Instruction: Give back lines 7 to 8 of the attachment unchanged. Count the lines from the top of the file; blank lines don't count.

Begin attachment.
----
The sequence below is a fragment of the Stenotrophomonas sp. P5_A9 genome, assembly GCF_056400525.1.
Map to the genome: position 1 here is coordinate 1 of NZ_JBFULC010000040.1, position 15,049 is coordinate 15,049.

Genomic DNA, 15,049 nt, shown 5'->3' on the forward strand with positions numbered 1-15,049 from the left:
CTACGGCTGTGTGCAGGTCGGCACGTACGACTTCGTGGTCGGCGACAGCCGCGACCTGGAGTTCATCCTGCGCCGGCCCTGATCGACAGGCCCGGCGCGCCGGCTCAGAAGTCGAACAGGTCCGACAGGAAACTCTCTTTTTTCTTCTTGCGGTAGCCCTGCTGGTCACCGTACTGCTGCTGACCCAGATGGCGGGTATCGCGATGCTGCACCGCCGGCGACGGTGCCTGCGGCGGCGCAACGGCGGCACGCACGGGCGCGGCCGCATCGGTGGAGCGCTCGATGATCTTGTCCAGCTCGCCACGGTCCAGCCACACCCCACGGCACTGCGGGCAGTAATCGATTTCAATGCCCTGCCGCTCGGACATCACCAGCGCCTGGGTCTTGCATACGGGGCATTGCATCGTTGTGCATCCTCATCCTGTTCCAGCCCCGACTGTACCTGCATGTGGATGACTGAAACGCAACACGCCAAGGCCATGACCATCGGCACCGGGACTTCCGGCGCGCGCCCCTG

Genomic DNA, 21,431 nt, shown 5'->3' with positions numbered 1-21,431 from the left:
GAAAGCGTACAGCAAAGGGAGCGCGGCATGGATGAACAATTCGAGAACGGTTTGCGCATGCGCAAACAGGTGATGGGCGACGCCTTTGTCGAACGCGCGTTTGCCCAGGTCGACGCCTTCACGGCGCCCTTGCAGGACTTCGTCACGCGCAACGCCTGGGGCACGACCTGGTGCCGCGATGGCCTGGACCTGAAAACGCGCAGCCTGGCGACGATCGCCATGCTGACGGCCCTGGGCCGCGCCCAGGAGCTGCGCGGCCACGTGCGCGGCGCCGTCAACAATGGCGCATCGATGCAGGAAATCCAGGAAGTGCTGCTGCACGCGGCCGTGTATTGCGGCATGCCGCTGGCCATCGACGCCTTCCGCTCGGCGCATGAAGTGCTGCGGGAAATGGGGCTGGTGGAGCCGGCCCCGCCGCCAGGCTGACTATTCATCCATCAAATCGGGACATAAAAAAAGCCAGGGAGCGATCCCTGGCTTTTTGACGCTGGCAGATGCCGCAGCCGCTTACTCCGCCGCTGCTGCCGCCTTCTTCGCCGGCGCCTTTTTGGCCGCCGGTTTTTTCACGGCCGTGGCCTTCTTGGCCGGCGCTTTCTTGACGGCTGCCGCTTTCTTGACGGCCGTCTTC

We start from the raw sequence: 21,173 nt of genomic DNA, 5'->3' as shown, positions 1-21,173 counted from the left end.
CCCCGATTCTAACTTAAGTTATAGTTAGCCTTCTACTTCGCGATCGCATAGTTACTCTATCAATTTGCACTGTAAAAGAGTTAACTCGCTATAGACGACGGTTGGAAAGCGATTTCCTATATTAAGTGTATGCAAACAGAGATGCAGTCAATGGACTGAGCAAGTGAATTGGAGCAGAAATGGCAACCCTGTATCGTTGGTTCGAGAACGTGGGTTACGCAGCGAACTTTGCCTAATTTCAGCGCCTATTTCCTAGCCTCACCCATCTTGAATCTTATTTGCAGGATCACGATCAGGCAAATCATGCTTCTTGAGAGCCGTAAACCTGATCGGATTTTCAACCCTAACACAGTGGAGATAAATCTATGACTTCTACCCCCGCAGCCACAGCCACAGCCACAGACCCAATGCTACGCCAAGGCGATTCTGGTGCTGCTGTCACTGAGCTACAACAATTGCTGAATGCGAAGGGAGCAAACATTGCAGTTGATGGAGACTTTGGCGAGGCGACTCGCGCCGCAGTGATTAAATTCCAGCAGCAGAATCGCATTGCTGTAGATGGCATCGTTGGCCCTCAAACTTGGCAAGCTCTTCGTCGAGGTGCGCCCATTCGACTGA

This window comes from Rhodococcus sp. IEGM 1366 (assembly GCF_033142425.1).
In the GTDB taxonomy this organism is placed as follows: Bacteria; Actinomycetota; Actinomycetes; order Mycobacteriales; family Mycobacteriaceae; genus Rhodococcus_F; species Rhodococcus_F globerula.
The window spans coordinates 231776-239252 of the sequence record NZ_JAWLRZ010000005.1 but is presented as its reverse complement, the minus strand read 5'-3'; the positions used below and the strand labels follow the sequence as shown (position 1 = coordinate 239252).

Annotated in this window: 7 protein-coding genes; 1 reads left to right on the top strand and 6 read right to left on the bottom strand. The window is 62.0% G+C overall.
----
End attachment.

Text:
We start from the raw sequence: 21,173 nt of genomic DNA, 5'->3' as shown, positions 1-21,173 counted from the left end.
CCCCGATTCTAACTTAAGTTATAGTTAGCCTTCTACTTCGCGATCGCATAGTTACTCTATCAATTTGCACTGTAAAAGAGTTAACTCGCTATAGACGACGGTTGGAAAGCGATTTCCTATATTAAGTGTATGCAAACAGAGATGCAGTCAATGGACTGAGCAAGTGAATTGGAGCAGAAATGGCAACCCTGTATCGTTGGTTCGAGAACGTGGGTTACGCAGCGAACTTTGCCTAATTTCAGCGCCTATTTCCTAGCCTCACCCATCTTGAATCTTATTTGCAGGATCACGATCAGGCAAATCATGCTTCTTGAGAGCCGTAAACCTGATCGGATTTTCAACCCTAACACAGTGGAGATAAATCTATGACTTCTACCCCCGCAGCCACAGCCACAGCCACAGACCCAATGCTACGCCAAGGCGATTCTGGTGCTGCTGTCACTGAGCTACAACAATTGCTGAATGCGAAGGGAGCAAACATTGCAGTTGATGGAGACTTTGGCGAGGCGACTCGCGCCGCAGTGATTAAATTCCAGCAGCAGAATCGCATTGCTGTAGATGGCATCGTTGGCCCTCAAACTTGGCAAGCTCTTCGTCGAGGTGCGCCCATTCGACTGA